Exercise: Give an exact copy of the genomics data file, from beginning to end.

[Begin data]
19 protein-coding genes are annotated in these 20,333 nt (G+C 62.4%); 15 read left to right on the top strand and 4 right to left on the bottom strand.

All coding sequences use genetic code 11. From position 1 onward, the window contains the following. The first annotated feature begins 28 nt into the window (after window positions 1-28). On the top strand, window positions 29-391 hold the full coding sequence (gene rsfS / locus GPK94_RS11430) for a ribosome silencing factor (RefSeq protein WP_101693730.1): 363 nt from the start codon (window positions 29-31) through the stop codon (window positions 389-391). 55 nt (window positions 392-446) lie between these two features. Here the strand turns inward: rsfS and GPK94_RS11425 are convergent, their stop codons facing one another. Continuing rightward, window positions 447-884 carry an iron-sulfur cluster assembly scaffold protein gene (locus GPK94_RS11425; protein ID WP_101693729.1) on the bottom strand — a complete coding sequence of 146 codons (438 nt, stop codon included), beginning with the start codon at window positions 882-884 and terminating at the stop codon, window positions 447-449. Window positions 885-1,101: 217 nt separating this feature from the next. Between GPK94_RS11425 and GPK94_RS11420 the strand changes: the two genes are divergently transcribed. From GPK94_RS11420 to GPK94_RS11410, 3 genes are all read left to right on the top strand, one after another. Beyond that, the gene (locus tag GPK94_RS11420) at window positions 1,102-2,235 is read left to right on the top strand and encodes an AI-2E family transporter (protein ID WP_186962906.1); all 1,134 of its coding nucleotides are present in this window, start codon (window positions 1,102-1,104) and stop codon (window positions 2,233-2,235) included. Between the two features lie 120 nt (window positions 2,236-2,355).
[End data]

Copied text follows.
19 protein-coding genes are annotated in these 20,333 nt (G+C 62.4%); 15 read left to right on the top strand and 4 right to left on the bottom strand.

All coding sequences use genetic code 11. From position 1 onward, the window contains the following. The first annotated feature begins 28 nt into the window (after window positions 1-28). On the top strand, window positions 29-391 hold the full coding sequence (gene rsfS / locus GPK94_RS11430) for a ribosome silencing factor (RefSeq protein WP_101693730.1): 363 nt from the start codon (window positions 29-31) through the stop codon (window positions 389-391). 55 nt (window positions 392-446) lie between these two features. Here the strand turns inward: rsfS and GPK94_RS11425 are convergent, their stop codons facing one another. Continuing rightward, window positions 447-884 carry an iron-sulfur cluster assembly scaffold protein gene (locus GPK94_RS11425; protein ID WP_101693729.1) on the bottom strand — a complete coding sequence of 146 codons (438 nt, stop codon included), beginning with the start codon at window positions 882-884 and terminating at the stop codon, window positions 447-449. Window positions 885-1,101: 217 nt separating this feature from the next. Between GPK94_RS11425 and GPK94_RS11420 the strand changes: the two genes are divergently transcribed. From GPK94_RS11420 to GPK94_RS11410, 3 genes are all read left to right on the top strand, one after another. Beyond that, the gene (locus tag GPK94_RS11420) at window positions 1,102-2,235 is read left to right on the top strand and encodes an AI-2E family transporter (protein ID WP_186962906.1); all 1,134 of its coding nucleotides are present in this window, start codon (window positions 1,102-1,104) and stop codon (window positions 2,233-2,235) included. Between the two features lie 120 nt (window positions 2,236-2,355).